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The Seedling Stars Mass Market Paperback – February 1, 1959
Best Books of the Year So Far in fiction, nonfiction, mysteries, children's books, and much more.
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Top Customer Reviews
In 'Seeding Program' Donald Sweeney is a young man who has been altered so as to be able to survive on Jupiter's moon, Ganymede. He has been raised completely alone and his job is to bring the leader of refugees, The Adapted Men already at Ganymede, to justice. If he succeeds to infiltrate, he may get a reversal of his adaptation and live in Earth. But things are not quite what they seem; the government who sends him to the mission hasn't told him the whole truth. The story ends at escape of the surviving refugees from Ganymede. The seeding of stars begins.
In 'The Thing in the Attic' the off-springs of the seeding program live in a trees where any heretic statement against prior giant legends are condemned to the horrifying ground level. The fear of the ground dominates this planet. This part is about the adventures of the exile group in pre-historic environment.
In 'Surface Tension' we find out that one of the seeding ships ship wrecks to a waterworld and human genome must be radically Adapted to survive. This is *truly* unique story where survive actions happen at microscopic level. These humans escape from horrors of rotifer (smaller thank plankton) and build tiny "space ship" to explore world by rising above the water's surface.
The 'Watershed', The final story, is set in millennia in the future where humans have adapted virtually everywhere. The genetic modifications are so vast that the the original human is now in minority. This is the story of an Adapted returning to see unhabitable earth.
Five (5) stars. This 1957 compilation is Blish at his best.Read more ›
It's just a different take on how life might be like elsewhere.
My copy was about worn out and wanted a new copy!
Seeding Program - 4/5 - Having escaped the moon, home to the adaptation program, the Adapted Men have found purchase on the unforgiving moon of Ganymede. Earthlings, however, find the project to amoral and are fueled with suspense to put the colony to an end. To facilitate this usurpation, the same moon program has created through metamorphosis an individual identical to the outlaw Adapted Men who is then sent on a mission to infiltrate the community with the goal of kidnapping their leader. This man, Sweeney, finds a comfortable yet small society progressing in science to meet their fate as promulgators of life to the galaxy. 50 pages
The Thing in the Attic - 4/5 - Arboreal human Adapts, furry and quaint in appearance, have colonized the tree tops to be kept safe from the monstrosities which walk upon the shadowed earth beneath the umbrella of foliage. It is here, which the denizens deem to be Hell, where the convicted blasphemers go to suffer and ultimately die. A lengthy 1000 day sentence is given to five heretics who find the Book of Laws and the tale of the Giants to be mere fable. Upon reaching hell, they strive to ascend until ascension is no longer possible.Read more ›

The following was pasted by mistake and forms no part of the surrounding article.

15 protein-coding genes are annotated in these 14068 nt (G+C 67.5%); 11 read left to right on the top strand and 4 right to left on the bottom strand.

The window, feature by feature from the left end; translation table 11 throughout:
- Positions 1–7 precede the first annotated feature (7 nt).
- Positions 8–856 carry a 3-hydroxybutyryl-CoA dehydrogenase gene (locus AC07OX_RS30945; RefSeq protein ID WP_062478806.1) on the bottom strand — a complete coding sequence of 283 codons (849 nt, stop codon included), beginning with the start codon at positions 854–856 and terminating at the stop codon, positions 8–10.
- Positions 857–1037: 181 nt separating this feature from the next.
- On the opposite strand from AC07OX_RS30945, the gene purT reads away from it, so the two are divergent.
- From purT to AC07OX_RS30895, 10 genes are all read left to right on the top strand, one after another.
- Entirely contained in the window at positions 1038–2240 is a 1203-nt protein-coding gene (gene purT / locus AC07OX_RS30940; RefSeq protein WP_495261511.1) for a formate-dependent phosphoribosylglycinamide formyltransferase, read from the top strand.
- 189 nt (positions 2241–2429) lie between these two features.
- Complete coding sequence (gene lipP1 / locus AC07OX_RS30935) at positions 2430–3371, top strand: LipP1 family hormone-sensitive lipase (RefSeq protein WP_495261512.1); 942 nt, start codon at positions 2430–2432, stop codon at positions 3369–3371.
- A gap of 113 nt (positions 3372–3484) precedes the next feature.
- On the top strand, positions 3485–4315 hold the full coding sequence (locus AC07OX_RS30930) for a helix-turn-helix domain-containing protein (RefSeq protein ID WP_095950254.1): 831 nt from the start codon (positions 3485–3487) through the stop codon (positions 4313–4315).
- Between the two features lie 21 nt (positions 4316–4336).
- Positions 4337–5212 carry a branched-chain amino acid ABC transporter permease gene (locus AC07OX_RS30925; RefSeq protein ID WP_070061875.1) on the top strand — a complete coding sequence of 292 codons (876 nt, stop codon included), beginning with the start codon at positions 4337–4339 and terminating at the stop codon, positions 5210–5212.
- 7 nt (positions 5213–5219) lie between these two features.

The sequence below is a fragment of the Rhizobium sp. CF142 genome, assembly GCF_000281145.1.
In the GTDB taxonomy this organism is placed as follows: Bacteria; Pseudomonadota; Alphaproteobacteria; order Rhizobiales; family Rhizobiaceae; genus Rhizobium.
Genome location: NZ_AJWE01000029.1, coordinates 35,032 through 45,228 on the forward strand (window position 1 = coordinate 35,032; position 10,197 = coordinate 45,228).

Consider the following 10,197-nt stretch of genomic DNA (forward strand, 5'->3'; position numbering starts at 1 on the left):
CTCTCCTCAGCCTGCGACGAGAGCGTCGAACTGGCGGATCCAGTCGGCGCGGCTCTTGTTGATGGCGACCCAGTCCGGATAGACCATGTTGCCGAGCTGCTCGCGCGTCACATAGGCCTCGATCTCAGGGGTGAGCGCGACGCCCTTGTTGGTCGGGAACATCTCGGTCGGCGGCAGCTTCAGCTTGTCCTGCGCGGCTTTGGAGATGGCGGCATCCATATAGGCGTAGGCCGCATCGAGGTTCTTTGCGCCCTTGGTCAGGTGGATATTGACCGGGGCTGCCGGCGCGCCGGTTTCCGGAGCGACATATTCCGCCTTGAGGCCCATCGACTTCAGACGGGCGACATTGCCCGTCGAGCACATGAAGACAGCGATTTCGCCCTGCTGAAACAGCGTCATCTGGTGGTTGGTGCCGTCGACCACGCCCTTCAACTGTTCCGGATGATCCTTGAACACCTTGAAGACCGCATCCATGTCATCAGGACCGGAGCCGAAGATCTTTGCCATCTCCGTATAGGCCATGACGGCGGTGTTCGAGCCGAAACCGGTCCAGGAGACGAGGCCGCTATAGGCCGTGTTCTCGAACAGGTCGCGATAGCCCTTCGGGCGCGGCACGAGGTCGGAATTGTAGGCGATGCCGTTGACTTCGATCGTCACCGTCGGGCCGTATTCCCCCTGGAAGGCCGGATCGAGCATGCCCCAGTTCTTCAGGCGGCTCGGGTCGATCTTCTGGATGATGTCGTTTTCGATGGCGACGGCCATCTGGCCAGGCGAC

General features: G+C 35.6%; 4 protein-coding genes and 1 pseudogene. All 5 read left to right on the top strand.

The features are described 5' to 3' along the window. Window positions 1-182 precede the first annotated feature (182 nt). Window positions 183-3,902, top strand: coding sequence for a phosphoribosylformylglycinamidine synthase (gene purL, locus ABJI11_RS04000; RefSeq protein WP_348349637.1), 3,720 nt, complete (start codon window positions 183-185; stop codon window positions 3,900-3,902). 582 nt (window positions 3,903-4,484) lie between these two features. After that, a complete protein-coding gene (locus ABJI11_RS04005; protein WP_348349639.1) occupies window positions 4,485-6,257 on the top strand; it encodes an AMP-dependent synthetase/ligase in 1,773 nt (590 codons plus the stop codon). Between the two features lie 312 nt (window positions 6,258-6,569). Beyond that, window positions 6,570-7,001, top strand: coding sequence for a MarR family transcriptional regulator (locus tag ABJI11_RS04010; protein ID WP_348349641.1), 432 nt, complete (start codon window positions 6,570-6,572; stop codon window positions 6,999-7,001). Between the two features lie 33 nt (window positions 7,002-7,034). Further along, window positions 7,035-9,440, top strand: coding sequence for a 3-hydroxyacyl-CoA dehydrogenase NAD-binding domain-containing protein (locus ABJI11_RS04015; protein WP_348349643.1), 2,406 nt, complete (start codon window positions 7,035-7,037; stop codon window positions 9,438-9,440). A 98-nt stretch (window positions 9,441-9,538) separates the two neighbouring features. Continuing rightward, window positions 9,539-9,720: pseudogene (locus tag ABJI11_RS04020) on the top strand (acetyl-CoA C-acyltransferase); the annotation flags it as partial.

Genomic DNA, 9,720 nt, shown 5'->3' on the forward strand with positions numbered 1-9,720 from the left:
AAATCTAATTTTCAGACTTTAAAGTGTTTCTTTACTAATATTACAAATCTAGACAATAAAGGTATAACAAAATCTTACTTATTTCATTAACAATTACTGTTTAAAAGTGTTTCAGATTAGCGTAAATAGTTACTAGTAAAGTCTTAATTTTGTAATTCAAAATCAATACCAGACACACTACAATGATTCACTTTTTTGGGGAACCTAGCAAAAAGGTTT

(4/5) Seeding Program
This story examines the beginnings of the the practice of pantropy. Sweeney, an Adapted Man, is placed by the Terran Port Authority in a colony of Adapted Men and their chief scientist on the moon Ganymede. His task, bring the fugitives back to Earth so he can become human. Sweeney eventually discovers that during his sheltered life under a dome on the Moon he was indoctrinated with lies about the Adapted Men. He eventually realizes that he'll never become human and decides to remain with his new family. He assists in the launching of the new seed ships from Ganymede which head off across the galaxy to find suitable planets for pantropy.
I really enjoyed this story. I was expecting slick 1950s space ships and was pleasantly surprised when Blish describes a much more feasible spaceship of modules placed in a metal framework. The scientist and his Adapted Men is very similar to the plot of Star Trek's The Wrath of Khan and the follow up episodes in Star Trek: Enterprise. I suspect Blish might have been an early inspiration...
(2/5) The Thing in the Attic
The Thing in the Attic is by far the weakest selection of the collection.Read more ›
Most Recent Customer Reviews
I am referring to Surface Tension, one of the best ever written science fiction stories. It might look like a science fiction story, but one can draw the conclusion that Blish was... Read morePublished on January 7, 2014 by Adam Armstrong
Blish is always extremely fascinating, but sometimes he's simply superb. As in this book. Nobody ever has explored pantropy like him, and nobody will likely do it as briliantly.Published on January 25, 2012 by rickylgarcia